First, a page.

Religious bodies issue legal challenge to California's Proposition 8

Religious bodies issue legal challenge to California's Proposition 8

November 17, 2008
Written by Gregg Brekke

Three settings of the United Church of Christ have filed a legal petition before the Supreme Court of California to challenge the validity of the voter-approved Proposition 8 which ended same-gender marriage in the state.

The General Synod of the United Church of Christ, as well as the UCC's Southern California – Nevada Conference and Northern California – Nevada Conference, joined other religious bodies in filing litigation on Nov. 17 that argues that Proposition 8 amounted to a constitutional "revision" because it took away a fundamental civil right. In California, a constitutional revision, unlike an amendment, requires legislative authorization in addition to voter approval.

"California's constitutional right of equal protection is sacrosanct," the legal challenge reads in its introduction. "Not even the electorate can take it away selectively – at least not without a two-thirds vote of the legislature or a constitutional convention. This writ petition seeks to enforce that basic principle."

The executive committee of the UCC's Executive Council met by conference call on Nov. 16 to give its approval for the UCC General Synod to become a petitioner in the case, as recommended by the denomination's five-person Collegium of Officers and supported by UCC Nationwide Special Counsel Donald C. Clark.

Similarly, the boards of the UCC's two California Conferences also authorized their involvement. Other petitioners include the California Council of Churches; the Episcopal bishops of Los Angeles and California; the Progressive Jewish Alliance; the Unitarian Universalist Association of Congregations; and the UU Legislative Ministry in California.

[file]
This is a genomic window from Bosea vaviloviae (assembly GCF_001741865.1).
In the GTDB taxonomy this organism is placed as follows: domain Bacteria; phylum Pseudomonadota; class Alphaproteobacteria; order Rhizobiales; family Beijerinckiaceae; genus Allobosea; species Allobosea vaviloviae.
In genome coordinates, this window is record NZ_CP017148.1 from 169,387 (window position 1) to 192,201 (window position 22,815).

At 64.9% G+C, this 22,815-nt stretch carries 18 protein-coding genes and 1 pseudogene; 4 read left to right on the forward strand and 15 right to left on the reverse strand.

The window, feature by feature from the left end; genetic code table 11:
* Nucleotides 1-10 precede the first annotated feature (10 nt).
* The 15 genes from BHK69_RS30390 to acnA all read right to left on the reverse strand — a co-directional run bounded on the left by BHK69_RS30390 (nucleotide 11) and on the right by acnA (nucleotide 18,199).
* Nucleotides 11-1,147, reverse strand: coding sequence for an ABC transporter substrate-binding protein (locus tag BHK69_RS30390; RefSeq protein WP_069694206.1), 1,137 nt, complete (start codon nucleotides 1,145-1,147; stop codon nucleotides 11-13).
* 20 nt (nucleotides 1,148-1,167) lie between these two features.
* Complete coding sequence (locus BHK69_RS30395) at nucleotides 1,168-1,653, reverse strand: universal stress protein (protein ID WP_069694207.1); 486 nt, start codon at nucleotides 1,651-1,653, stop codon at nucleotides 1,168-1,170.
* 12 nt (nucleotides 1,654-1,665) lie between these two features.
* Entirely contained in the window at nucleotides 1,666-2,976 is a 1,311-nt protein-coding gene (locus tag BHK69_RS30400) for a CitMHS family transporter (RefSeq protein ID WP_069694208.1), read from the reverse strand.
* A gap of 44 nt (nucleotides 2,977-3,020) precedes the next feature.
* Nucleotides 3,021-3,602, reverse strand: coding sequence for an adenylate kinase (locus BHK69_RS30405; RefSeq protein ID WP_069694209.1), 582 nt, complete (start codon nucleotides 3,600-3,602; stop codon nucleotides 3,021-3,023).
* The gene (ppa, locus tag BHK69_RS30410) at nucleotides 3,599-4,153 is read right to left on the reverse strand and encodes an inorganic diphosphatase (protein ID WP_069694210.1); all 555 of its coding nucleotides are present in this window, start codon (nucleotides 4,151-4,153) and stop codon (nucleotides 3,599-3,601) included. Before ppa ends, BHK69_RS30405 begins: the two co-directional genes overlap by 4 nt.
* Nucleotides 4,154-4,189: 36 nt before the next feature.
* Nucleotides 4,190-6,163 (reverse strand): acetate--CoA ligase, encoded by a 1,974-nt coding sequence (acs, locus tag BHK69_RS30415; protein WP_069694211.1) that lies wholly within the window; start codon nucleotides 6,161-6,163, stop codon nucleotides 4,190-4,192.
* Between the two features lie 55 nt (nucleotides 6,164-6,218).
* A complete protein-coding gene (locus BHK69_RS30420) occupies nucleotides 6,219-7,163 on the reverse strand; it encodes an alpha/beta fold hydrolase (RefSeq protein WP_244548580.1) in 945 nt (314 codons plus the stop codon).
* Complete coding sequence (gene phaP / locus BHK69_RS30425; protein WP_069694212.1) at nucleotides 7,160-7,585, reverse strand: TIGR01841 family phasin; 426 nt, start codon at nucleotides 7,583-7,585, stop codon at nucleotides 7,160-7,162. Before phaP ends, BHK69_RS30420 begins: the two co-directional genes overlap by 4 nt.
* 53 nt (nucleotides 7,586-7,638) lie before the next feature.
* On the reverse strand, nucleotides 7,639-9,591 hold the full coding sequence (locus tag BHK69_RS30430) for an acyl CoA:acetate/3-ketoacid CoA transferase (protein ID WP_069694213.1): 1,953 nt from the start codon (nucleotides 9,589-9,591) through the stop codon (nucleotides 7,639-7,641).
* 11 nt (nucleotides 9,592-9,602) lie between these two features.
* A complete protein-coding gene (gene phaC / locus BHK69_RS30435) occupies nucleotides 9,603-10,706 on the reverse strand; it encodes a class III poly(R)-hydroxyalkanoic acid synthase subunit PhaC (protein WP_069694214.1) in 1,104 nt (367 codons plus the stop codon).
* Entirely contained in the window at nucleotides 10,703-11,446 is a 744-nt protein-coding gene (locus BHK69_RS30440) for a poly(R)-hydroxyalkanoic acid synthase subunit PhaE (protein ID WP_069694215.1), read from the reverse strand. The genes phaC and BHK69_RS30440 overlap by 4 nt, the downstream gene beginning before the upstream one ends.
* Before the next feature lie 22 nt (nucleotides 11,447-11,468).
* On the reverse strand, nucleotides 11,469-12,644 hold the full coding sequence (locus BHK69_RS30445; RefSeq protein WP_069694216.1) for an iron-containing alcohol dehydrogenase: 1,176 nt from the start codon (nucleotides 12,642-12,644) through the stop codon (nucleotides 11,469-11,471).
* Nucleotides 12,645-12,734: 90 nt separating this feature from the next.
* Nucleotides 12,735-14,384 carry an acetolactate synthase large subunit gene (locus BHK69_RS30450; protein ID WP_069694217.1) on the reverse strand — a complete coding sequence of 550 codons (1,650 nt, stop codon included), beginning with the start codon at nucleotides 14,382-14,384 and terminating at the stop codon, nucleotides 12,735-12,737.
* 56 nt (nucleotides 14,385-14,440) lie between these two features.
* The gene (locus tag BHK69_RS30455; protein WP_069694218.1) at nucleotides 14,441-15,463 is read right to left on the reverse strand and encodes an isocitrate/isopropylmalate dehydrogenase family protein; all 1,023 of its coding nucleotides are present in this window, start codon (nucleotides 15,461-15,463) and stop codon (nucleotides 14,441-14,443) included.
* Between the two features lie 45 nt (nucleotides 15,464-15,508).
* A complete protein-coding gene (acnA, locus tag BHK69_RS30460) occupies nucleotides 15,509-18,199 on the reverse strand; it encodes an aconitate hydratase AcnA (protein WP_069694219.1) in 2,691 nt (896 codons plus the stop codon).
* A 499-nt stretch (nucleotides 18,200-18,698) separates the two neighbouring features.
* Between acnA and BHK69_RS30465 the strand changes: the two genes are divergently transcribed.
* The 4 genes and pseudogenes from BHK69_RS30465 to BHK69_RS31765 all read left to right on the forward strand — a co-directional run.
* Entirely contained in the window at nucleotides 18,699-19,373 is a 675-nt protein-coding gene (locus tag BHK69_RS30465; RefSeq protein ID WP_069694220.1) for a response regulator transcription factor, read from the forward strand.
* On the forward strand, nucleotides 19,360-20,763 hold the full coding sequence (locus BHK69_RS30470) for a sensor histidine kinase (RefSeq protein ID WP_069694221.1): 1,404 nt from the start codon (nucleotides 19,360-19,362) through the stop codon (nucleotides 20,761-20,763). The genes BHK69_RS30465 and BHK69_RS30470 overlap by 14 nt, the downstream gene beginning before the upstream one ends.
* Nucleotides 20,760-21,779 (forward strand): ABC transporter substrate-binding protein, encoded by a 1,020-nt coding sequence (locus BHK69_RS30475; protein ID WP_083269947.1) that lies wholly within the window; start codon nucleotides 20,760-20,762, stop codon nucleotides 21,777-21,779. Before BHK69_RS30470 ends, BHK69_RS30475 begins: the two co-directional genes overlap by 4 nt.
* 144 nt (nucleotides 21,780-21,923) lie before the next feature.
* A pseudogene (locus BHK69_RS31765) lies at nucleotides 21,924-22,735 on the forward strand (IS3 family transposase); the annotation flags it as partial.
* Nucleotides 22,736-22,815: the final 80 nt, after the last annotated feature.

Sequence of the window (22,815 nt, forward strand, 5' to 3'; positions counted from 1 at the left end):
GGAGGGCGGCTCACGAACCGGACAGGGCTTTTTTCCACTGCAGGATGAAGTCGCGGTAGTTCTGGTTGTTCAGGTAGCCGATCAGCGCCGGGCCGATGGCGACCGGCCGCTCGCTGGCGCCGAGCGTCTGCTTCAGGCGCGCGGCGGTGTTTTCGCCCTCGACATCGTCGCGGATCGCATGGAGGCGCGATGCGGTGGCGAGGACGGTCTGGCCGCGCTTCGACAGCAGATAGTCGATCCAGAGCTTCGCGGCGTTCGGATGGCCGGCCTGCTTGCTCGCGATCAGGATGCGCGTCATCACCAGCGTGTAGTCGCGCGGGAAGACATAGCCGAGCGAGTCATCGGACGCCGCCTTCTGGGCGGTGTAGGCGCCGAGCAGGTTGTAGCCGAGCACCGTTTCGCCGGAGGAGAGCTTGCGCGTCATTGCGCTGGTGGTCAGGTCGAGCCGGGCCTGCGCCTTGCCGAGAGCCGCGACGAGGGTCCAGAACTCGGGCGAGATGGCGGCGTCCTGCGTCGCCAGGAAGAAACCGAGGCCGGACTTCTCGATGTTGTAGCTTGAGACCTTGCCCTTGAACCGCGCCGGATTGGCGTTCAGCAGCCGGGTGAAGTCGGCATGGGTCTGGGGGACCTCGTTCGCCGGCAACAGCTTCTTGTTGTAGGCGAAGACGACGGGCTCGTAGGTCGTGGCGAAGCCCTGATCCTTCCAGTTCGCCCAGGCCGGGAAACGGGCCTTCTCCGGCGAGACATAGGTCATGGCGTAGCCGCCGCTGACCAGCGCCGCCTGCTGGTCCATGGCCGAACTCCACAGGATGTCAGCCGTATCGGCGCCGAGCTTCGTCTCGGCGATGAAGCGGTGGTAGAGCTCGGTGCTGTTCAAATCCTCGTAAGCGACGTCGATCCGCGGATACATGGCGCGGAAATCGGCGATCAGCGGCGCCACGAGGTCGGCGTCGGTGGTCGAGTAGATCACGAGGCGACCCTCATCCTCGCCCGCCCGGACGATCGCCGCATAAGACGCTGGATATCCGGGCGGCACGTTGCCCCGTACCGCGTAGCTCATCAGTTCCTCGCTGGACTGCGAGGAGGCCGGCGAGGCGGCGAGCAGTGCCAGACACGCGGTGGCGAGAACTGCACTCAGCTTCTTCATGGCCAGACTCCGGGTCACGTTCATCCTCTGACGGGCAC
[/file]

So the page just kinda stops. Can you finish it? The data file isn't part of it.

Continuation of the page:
While the UCC has filed amicus briefs in past court proceedings that related to civil recognition of same-gender relationships, this marks the first time that the UCC has become an actual petitioner. The religious coalition is being represented on a pro-bono basis by California attorney Eric A. Isaacson.

"The United Church of Christ is honored to join other religious bodies in this challenge to Proposition 8," said the Rev. John H. Thomas in a prepared statement. "In 2005 our church's General Synod called for the extension of marriage rights to all couples. We believe our communities are strengthened and our religious freedoms protected by providing equality in marriage, rather than by erecting barriers to marriage."

The case is likely to be taken up by the state's highest court, especially after California Attorney General Jerry Brown stated his opinion on Nov. 17 that the court should make a ruling.

"The fact that the California Supreme Court asked for the Attorney General to state his view on whether the court should decide the matter, and that the Attorney General argues that the court should hear the matter, gives good reason to believe the California Supreme Court will hear this case," said Clark, the UCC's attorney. 


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